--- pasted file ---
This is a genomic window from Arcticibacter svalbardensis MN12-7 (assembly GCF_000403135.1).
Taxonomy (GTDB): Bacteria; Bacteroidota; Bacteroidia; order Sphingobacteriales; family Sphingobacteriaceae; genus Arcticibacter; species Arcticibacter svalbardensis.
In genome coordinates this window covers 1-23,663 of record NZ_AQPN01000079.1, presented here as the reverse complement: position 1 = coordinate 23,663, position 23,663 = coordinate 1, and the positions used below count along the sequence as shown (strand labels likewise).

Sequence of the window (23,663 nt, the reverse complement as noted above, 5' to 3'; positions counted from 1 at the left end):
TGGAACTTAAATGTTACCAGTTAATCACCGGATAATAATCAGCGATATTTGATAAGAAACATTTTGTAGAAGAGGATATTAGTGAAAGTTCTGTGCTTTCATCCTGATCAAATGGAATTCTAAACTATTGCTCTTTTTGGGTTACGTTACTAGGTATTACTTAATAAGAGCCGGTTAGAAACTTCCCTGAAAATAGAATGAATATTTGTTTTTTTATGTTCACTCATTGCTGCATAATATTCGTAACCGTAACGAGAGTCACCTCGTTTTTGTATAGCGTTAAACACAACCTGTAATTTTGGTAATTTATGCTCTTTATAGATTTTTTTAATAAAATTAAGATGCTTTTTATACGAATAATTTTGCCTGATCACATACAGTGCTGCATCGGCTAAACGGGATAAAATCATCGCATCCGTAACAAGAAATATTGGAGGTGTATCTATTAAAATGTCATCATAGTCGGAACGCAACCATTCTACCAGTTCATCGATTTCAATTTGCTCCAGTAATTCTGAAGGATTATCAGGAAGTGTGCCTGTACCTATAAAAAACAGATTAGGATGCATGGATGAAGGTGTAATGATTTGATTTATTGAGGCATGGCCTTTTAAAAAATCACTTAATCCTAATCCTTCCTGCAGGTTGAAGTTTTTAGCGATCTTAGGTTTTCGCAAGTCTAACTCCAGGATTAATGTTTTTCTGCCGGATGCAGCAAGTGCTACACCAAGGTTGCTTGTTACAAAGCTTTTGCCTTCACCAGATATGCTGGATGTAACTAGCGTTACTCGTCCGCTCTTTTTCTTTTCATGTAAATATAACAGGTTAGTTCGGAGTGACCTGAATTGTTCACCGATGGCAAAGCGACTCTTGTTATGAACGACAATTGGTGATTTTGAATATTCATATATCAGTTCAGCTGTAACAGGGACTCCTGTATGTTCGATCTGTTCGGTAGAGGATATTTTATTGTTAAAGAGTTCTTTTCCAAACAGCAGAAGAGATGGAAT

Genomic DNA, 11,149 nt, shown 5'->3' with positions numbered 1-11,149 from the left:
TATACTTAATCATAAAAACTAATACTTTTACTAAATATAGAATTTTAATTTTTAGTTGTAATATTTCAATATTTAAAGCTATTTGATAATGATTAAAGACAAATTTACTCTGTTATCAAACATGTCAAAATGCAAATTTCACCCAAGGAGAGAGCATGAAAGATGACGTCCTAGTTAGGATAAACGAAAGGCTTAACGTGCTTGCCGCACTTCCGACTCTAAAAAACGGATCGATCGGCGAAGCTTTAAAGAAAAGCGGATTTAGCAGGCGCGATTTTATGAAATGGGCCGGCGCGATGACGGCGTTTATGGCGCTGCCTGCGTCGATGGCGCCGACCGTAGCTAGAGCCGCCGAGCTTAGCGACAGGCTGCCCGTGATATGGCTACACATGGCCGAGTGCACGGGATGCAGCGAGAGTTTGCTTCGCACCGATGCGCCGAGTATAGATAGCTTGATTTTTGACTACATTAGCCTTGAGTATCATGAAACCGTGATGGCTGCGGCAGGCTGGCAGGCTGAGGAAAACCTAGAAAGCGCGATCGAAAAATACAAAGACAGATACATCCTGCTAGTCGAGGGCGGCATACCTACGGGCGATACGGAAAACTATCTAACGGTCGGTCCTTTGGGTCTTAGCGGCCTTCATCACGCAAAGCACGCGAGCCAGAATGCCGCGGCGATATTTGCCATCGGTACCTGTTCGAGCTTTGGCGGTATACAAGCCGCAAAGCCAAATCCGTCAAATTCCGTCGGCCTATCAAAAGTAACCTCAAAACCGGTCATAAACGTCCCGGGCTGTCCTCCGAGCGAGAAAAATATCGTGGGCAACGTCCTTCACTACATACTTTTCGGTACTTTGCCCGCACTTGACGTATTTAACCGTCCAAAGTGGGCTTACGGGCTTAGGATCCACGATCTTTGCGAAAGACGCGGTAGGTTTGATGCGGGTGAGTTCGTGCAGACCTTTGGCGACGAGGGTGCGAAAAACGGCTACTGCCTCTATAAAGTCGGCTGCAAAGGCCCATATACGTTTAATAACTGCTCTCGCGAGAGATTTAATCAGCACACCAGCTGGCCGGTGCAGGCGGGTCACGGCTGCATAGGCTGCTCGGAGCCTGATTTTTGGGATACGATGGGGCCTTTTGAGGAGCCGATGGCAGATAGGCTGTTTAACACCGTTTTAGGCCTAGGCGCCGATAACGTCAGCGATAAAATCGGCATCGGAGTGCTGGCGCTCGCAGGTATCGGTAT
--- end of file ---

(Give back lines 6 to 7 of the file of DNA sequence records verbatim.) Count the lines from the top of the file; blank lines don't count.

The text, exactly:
Genomic DNA, 11,149 nt, shown 5'->3' with positions numbered 1-11,149 from the left:
TATACTTAATCATAAAAACTAATACTTTTACTAAATATAGAATTTTAATTTTTAGTTGTAATATTTCAATATTTAAAGCTATTTGATAATGATTAAAGACAAATTTACTCTGTTATCAAACATGTCAAAATGCAAATTTCACCCAAGGAGAGAGCATGAAAGATGACGTCCTAGTTAGGATAAACGAAAGGCTTAACGTGCTTGCCGCACTTCCGACTCTAAAAAACGGATCGATCGGCGAAGCTTTAAAGAAAAGCGGATTTAGCAGGCGCGATTTTATGAAATGGGCCGGCGCGATGACGGCGTTTATGGCGCTGCCTGCGTCGATGGCGCCGACCGTAGCTAGAGCCGCCGAGCTTAGCGACAGGCTGCCCGTGATATGGCTACACATGGCCGAGTGCACGGGATGCAGCGAGAGTTTGCTTCGCACCGATGCGCCGAGTATAGATAGCTTGATTTTTGACTACATTAGCCTTGAGTATCATGAAACCGTGATGGCTGCGGCAGGCTGGCAGGCTGAGGAAAACCTAGAAAGCGCGATCGAAAAATACAAAGACAGATACATCCTGCTAGTCGAGGGCGGCATACCTACGGGCGATACGGAAAACTATCTAACGGTCGGTCCTTTGGGTCTTAGCGGCCTTCATCACGCAAAGCACGCGAGCCAGAATGCCGCGGCGATATTTGCCATCGGTACCTGTTCGAGCTTTGGCGGTATACAAGCCGCAAAGCCAAATCCGTCAAATTCCGTCGGCCTATCAAAAGTAACCTCAAAACCGGTCATAAACGTCCCGGGCTGTCCTCCGAGCGAGAAAAATATCGTGGGCAACGTCCTTCACTACATACTTTTCGGTACTTTGCCCGCACTTGACGTATTTAACCGTCCAAAGTGGGCTTACGGGCTTAGGATCCACGATCTTTGCGAAAGACGCGGTAGGTTTGATGCGGGTGAGTTCGTGCAGACCTTTGGCGACGAGGGTGCGAAAAACGGCTACTGCCTCTATAAAGTCGGCTGCAAAGGCCCATATACGTTTAATAACTGCTCTCGCGAGAGATTTAATCAGCACACCAGCTGGCCGGTGCAGGCGGGTCACGGCTGCATAGGCTGCTCGGAGCCTGATTTTTGGGATACGATGGGGCCTTTTGAGGAGCCGATGGCAGATAGGCTGTTTAACACCGTTTTAGGCCTAGGCGCCGATAACGTCAGCGATAAAATCGGCATCGGAGTGCTGGCGCTCGCAGGTATCGGTAT